Monday, 20 May 2013

Gion, Part 3: Chion-in

Part 1
Part 2
Part 3
Part 4
Part 5

The Buddhist master Hounen is one of the most famous Japanese philosophers in history, perhaps surpassed by only his own disciple, Shinran, who was a much more vindictive and exclusionary person anyway. Though he received his religious education from the Tendai monks of Hieizan, Hounen eventually broke away to form the Joudo-shuu or Pure Land school. Unlike its counterparts, the Joudo-shuu holds that the only thing necessary for salvation is recitation of the nenbutsu - basically invoking the name of Amida Buddha over and over again. This was quite a controversial theory at the time, as it implicitly denied the value of the multitudinous practices of other sects. Basically, unlike Shinran, who believed that the only road to enlightenment and shaking off this mortal coil was putting all of one's faith in Buddha, meaning the entire matter was out of mortal hands, Hounen insisted that you had to cut your own path, and locate the Buddha yourself.

Hounen lived a fairly eventful life for a monk, enduring the assassination of his father and experiencing periodic exile. Eventually he founded 知恩院 Chion-in (whose characters are a highly poetic way of saying that it is a place to achieve knowledge), where he propagated his beliefs, and died years later, penning a single page of advice on his deathbed. Hounen is, so far, my favourite Japanese philosopher, and Chion-in is, so far, my favourite temple.

 Unlike much of what has and will appear in this series, Chion-in is relatively unknown. That, and the Hounen thing, makes me kind of feel like it's my own special place. It's easily accessed via Yasaka-san, which looks like this, in case you've forgotten. The facade is stupidly photogenic.
 Turn left here and head down the road, through the wooden gate. You'll come to a roundabout...
 ...and see a much larger wooden gate. Like, really big. In fact the largest of its kind, apparently, although I seem to remember that Toudaiji has a much larger one that's incredibly similar, so there's probably dozens of these kicking around in various places. Asakusa almost certainly makes some claim to this effect, because Kantou thinks it has the best of everything.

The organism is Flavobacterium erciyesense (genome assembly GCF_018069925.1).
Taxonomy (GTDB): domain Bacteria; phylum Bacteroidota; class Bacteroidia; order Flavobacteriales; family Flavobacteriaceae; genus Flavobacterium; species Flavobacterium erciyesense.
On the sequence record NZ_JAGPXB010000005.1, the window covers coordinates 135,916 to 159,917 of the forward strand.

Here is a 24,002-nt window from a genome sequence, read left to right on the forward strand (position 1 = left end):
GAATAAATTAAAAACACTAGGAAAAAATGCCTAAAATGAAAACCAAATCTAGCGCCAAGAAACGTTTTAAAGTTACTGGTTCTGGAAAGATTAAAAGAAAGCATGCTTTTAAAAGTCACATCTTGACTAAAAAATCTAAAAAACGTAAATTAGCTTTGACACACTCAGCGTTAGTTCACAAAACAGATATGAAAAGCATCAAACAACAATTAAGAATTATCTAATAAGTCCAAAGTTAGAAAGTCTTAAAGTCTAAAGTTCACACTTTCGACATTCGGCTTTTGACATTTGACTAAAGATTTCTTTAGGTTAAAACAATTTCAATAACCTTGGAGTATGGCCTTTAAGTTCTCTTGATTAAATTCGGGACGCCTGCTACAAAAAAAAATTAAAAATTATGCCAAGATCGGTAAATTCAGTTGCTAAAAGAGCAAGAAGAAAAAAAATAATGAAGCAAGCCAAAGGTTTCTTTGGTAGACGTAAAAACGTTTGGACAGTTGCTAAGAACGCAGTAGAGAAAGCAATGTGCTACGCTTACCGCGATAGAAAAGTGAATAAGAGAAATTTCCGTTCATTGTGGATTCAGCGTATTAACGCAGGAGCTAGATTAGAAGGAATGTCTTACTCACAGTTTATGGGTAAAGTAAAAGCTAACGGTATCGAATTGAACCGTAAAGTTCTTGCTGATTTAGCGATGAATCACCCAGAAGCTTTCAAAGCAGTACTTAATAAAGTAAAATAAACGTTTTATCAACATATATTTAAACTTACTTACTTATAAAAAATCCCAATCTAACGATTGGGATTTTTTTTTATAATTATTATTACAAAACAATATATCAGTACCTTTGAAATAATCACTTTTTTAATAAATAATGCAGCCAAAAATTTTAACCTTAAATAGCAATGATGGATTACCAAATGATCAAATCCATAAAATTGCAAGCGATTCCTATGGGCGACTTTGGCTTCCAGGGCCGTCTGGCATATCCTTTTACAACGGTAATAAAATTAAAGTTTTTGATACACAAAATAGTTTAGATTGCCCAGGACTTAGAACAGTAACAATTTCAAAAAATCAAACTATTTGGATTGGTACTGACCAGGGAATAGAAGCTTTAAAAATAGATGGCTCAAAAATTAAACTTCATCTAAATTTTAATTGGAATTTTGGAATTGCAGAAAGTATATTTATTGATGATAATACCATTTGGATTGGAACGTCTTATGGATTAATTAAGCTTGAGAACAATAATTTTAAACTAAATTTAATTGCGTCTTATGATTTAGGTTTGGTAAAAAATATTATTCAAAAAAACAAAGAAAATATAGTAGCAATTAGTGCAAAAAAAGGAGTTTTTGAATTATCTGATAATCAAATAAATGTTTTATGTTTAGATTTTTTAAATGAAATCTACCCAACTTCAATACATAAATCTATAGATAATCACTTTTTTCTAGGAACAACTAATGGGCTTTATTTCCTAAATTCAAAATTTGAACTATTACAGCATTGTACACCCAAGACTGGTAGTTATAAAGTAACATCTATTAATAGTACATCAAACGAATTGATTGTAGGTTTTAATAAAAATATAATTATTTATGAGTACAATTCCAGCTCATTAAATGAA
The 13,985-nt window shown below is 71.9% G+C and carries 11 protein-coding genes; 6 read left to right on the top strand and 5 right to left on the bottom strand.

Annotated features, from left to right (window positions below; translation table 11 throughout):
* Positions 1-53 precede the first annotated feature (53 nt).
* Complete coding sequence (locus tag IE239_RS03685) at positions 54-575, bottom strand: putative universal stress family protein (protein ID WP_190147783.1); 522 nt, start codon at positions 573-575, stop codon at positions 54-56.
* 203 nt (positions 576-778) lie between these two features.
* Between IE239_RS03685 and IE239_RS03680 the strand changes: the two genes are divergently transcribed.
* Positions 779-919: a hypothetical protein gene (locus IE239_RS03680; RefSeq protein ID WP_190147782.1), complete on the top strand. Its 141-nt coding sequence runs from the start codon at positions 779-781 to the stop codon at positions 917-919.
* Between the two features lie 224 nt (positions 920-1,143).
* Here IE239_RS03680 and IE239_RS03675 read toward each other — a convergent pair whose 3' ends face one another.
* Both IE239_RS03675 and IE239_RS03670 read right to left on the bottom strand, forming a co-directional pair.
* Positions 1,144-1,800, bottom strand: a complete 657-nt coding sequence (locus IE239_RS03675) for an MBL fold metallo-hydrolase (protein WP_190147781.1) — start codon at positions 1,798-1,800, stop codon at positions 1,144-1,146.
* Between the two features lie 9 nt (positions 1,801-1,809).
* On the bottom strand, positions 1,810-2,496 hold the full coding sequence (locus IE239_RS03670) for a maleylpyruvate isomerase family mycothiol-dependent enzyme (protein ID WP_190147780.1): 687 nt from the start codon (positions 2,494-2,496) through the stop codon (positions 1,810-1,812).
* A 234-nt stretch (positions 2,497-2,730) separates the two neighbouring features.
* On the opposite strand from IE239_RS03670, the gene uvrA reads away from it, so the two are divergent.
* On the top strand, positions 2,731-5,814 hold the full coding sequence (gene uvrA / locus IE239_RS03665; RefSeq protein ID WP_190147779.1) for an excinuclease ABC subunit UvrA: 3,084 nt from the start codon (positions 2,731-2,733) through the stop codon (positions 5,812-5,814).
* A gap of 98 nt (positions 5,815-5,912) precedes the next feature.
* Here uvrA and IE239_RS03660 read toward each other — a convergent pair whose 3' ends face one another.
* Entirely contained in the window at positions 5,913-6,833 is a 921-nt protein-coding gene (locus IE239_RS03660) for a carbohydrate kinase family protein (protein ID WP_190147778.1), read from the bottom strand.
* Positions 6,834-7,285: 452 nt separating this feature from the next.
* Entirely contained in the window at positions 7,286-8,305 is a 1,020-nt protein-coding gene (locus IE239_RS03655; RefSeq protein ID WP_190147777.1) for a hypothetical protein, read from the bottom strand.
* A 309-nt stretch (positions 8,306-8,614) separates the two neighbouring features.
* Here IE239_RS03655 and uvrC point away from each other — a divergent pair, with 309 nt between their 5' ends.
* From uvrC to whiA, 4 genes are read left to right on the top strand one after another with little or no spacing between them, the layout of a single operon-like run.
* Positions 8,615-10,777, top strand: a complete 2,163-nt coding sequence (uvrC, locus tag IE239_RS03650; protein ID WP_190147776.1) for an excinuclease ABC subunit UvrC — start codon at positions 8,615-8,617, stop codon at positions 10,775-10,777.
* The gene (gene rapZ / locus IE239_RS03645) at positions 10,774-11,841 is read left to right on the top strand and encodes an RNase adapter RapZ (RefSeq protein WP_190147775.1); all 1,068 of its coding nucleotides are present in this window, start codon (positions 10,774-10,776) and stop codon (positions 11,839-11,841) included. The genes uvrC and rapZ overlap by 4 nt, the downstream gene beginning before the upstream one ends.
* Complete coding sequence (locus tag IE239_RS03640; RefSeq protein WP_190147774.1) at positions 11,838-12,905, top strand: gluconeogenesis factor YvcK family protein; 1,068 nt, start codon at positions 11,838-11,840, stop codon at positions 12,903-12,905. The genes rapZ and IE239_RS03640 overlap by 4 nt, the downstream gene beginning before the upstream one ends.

It's a giant, mazelike complex. It's great.
This is the plaza as seen from the top of the steps. To the left is some kind of museum or something; right in front of us is Chion-in-dou, which is probably another good way of getting here, though you might as well pull through Yasaka-san as long as you're here. The night I met up with those yankii, I drank out in the area to the right. Had a Phaedrus Moment when I turned around to take this picture. See that tree in the corner, up against the white wall? I pissed on it.

 Like many Buddhist temples, Chion-in features freakishly steep steps.

 Guest house.
 Unfortunately, the main building of the complex is under construction, and probably will be for some time, thus enclosed within this giant weird brown box-building thing. But you can still go inside! An old lady saw me looking back and forth, trying to see if you could, and came over to explain it to me, in Japanese no less.
 "Saint Hounen Something Something"!!

 At first I thought these people were praying. They aren't - they're putting their shoes in plastic bags.
 The beauty of the wooden art is somewhat marred, yet oddly complemented by the modern-style metal scaffolding.

 No idea what these are. But the couple walking in front of me took photos so I did too.
 The best photo I have ever taken. Everything about this is beautiful.
 The inner sanctum is quite impressive, and there was even a session in...session, but of course that wouldn't be appropriate to take pictures of. Instead I took a picture of my shoes, to underscore how ridiculous I felt carrying them around in a plastic bag.
 Outside again. The inner temple part leads you on a linear path, spitting you out somewhere completely different. You get to walk over a sort of bridge-path thing to get there, no matter where you start, so there's that. At the end you deposit your plastic bag in a receptacle for someone coming the other way to use, and don your footwear once more, ready to continue your walkabout.

Not pictured: A display on the "Seven Mysterious Things of Chion-in." My favourite is a forgotten umbrella, whose origin is unknown, and which is now regarded as being in some way holy (various different ways depending on the tradition being followed.)
 The front gate, viewed from higher up and farther back. See, it is pretty sizeable.
 The place was crawling with couples. It would be a pretty lame first date, but I bet it's awesome on a relaxed afternoon with somebody you care about.
 Some incense-burning going on in that background building.
 Foot traffic really dies off once you advance past that main building, and especially so if you follow the little path around behind it. Nothing much beyond that except for a ton of stairs. Hey - who's that?
 Hounen! It's him!!
 They lead here.
 A smaller temple off the left. A giant group of Japanese tourists eyed me with a mixture of curiosity and suspicion.

Back the other way, and it's just rows upon rows upon rows UPON ROWS UPON ROWS of Buddhist headstones, such as they are. The paths are all infested with spider-webs and it's never clear if you've reached the top or not, until you hit the electric fence and realised there's nothing spectacular up there at all. Well, maybe one thing: The views over Kyouto are pretty awesome.

That wraps up the big landmarks of northern Gion, so in the next installment, we'll be venturing a little further afield.

No comments:

Post a Comment